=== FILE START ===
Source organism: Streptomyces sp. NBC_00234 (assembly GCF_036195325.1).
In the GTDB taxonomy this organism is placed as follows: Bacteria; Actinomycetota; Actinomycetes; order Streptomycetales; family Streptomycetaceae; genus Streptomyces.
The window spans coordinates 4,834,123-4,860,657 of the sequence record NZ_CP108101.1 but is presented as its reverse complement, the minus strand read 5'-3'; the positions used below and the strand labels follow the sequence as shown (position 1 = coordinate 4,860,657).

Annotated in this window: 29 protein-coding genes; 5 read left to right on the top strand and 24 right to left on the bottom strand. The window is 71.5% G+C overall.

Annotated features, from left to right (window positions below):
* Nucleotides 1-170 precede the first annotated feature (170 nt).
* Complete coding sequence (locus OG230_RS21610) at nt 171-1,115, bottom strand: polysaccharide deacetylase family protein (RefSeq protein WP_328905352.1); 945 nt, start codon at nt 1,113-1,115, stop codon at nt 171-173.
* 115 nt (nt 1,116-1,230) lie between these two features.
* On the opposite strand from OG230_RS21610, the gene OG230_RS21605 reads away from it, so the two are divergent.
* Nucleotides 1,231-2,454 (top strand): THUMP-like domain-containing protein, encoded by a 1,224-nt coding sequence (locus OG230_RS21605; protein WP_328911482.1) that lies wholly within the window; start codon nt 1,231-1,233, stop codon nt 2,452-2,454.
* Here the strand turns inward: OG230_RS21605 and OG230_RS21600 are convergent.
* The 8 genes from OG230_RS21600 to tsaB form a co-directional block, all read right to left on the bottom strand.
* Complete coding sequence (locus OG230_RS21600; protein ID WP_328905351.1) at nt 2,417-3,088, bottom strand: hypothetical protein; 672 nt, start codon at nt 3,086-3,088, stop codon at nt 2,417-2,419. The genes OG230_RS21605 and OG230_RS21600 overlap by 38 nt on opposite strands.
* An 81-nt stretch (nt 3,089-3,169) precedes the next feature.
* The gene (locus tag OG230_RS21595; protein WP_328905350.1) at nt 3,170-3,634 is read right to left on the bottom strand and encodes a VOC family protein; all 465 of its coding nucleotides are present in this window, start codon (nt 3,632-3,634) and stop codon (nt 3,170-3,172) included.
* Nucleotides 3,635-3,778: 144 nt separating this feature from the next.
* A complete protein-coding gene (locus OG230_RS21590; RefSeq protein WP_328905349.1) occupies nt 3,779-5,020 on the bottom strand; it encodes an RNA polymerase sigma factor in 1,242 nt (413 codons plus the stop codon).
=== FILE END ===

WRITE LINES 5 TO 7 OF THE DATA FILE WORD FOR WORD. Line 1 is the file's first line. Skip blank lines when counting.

Annotated features, from left to right (window positions below):
* Nucleotides 1-170 precede the first annotated feature (170 nt).
* Complete coding sequence (locus OG230_RS21610) at nt 171-1,115, bottom strand: polysaccharide deacetylase family protein (RefSeq protein WP_328905352.1); 945 nt, start codon at nt 1,113-1,115, stop codon at nt 171-173.